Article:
The People, etc., respondent, v. Wayne Stokeling, appellant.
Argued—January 4, 2018
DECISION & ORDER
Appeal by the defendant from a judgment of the Supreme Court, Kings County (Mark Dwyer, J.), rendered August 13, 2014, convicting him of leaving the scene of an incident without reporting, aggravated unlicensed operation of a motor vehicle in the first degree, and unlicensed operation of a motor vehicle, upon a jury verdict, and imposing sentence.
ORDERED that the judgment is modified, on the law, by vacating the convictions of aggravated unlicensed operation of a motor vehicle in the first degree and unlicensed operation of a motor vehicle, and vacating the sentences imposed thereon; as so modified, the judgment is affirmed, and a new trial is ordered on those counts of the indictment.
The defendant appeals from a judgment convicting him of, inter alia, aggravated unlicensed operation of a motor vehicle in the first degree (see Vehicle and Traffic Law § 511[a][ii] ). To establish guilt of this offense, the People must prove, among other things, that the accused committed the offense of aggravated unlicensed operation of a motor vehicle in the third degree, which requires evidence that the “person operate[d] a motor vehicle upon a public highway while knowing or having reason to know that such person's license or privilege of operating such motor vehicle in this state or privilege of obtaining a license to operate such motor vehicle issued by the commissioner is suspended, revoked or otherwise withdrawn by the commissioner” (Vehicle and Traffic Law § 511[a] ).
To establish that the defendant operated a motor vehicle while knowing that his license was suspended or revoked, the People presented the testimony of a supervisor of the New York State Department of Motor Vehicles (hereinafter the DMV), who testified about the DMV's process of mailing notices of revocation and/or suspension. The DMV supervisor testified that an order of suspension was mailed to the defendant in 1999, and she read into the record an affidavit, sworn to in 2012, which detailed the procedures related to mailing these notices and also stated, “upon information and belief,” that the notice was in fact mailed to the defendant in 1999. However, the DMV supervisor herself admittedly had no personal knowledge of the mailing to the defendant, and the People did not produce the original 1999 affidavit of mailing.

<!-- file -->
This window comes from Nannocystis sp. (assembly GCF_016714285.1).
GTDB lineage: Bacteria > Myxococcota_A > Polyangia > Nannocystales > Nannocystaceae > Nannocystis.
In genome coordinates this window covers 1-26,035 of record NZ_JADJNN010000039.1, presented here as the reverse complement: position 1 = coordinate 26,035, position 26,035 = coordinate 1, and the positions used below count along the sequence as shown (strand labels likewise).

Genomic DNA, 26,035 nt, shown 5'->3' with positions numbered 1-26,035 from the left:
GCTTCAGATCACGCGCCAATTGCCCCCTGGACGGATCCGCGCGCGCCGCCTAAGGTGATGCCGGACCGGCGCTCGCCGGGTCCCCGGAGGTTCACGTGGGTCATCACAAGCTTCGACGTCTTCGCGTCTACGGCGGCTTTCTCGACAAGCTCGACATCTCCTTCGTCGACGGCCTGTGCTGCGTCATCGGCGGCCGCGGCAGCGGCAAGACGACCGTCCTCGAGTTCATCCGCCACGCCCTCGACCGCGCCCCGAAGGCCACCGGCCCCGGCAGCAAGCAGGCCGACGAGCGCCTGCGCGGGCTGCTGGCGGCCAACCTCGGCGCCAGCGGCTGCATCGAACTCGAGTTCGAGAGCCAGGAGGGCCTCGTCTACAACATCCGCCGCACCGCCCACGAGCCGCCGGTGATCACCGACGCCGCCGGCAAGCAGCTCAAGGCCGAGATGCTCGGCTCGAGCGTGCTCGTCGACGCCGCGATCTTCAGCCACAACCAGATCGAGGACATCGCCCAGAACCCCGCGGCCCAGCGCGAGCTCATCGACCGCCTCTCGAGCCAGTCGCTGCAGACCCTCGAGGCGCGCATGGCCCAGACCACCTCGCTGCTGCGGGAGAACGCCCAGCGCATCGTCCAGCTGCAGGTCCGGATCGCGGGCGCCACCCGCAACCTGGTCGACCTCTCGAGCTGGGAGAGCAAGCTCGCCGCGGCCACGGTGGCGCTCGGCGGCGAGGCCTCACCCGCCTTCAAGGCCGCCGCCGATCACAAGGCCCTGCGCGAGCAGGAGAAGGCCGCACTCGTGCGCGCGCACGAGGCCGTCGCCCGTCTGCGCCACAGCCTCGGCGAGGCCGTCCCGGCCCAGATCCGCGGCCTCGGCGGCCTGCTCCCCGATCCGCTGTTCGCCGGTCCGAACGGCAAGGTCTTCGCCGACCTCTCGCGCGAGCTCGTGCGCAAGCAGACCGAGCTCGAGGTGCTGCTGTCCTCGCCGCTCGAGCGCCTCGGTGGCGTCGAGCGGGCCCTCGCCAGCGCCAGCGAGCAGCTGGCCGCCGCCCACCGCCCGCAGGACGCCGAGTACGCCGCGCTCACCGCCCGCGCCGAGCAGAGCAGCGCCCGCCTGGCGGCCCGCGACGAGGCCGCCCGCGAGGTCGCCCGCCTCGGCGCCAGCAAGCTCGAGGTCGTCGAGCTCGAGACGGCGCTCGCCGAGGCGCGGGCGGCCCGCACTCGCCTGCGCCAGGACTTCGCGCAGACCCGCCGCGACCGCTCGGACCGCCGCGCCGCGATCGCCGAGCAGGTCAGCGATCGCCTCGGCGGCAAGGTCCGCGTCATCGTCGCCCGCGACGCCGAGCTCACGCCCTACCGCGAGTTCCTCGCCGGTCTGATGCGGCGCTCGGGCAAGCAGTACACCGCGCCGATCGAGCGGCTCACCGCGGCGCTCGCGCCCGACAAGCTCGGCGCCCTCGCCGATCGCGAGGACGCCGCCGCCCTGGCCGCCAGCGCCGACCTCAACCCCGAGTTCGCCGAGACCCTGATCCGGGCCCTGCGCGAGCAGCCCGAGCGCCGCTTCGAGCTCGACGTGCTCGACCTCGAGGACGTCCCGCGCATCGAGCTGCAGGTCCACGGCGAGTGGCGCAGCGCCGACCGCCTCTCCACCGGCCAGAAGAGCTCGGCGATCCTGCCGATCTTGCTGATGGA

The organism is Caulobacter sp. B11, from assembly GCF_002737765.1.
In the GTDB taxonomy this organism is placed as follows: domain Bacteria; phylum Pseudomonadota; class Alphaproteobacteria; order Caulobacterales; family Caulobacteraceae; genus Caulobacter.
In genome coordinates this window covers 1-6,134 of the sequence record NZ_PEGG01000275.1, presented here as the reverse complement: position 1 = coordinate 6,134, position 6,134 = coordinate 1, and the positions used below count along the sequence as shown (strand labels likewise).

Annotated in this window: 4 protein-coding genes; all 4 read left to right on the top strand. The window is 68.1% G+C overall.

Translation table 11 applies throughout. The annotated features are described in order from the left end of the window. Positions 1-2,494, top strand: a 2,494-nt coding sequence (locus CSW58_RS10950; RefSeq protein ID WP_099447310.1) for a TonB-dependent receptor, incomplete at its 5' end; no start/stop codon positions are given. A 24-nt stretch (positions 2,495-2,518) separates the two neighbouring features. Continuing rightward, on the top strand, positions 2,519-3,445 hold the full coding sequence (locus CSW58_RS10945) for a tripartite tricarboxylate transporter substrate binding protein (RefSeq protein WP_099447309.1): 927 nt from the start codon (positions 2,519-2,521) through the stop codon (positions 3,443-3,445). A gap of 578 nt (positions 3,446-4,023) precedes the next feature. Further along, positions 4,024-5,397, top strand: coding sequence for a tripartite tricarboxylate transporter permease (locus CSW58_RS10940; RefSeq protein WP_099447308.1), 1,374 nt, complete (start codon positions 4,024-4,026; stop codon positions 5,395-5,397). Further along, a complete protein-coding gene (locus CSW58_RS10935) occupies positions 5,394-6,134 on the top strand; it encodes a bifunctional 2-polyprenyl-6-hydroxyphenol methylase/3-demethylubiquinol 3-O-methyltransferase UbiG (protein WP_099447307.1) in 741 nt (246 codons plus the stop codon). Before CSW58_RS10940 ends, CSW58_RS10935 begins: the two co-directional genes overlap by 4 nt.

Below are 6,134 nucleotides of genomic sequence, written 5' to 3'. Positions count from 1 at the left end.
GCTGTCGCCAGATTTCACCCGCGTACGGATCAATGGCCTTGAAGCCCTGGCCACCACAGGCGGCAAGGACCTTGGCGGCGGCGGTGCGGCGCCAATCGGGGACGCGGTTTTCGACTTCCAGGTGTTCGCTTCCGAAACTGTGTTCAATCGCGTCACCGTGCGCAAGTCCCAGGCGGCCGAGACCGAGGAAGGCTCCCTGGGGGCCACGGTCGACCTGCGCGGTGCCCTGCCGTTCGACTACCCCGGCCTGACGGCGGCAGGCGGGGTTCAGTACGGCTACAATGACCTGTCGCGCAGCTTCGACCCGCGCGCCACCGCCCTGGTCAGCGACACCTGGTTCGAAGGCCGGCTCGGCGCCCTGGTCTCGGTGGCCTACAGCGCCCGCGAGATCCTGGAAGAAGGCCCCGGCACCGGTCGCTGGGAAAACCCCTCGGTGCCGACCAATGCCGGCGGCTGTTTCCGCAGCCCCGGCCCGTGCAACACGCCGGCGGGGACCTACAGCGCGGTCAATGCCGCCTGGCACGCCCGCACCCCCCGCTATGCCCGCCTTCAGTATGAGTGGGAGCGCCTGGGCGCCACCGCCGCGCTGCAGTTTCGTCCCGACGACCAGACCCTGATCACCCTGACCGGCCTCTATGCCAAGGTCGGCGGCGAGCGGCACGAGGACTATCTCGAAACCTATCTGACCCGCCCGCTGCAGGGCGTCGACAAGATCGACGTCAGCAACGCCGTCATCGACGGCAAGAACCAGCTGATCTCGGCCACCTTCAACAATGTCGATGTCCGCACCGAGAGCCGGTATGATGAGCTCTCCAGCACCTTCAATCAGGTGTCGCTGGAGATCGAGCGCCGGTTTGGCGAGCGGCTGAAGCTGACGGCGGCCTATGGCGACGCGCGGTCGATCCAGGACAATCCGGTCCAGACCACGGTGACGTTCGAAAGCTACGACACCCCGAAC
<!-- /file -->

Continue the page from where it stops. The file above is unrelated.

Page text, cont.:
The Supreme Court should not have permitted this testimony, as it violated the defendant's right of confrontation (see CPLR 4518[a]; CPL 60.10; People v. Pacer, 6 NY3d 504; People v. Rayford, 80 AD3d 780, 781; see also Crawford v. Washington, 541 U.S. 36). The defendant was never given the opportunity to cross-examine a DMV employee who was directly involved in sending out suspension notices and who had personal knowledge of defendant's driving record. The DMV supervisor's testimony was improperly allowed to establish an essential element of the crime. The court, in permitting this testimony, failed to ensure that the defendant's Sixth Amendment right of confrontation was protected (see Crawford v. Washington, 541 U.S. 36; People v. Pacer, 6 NY3d 504; People v. Rayford, 80 AD3d at 781; People v. Darrisaw, 66 AD3d 1427, 1428).
We therefore modify the judgment of conviction by vacating the conviction of aggravated unlicensed operation of a motor vehicle in the first degree as well as the conviction of the inclusory concurrent count charging unlicensed operation of a motor vehicle, and order a new trial on those counts.
The defendant's remaining contentions are without merit or need not be reached in light of our determination.
RIVERA, J.P., COHEN, MILLER and CHRISTOPHER, JJ., concur.
Clerk of the Court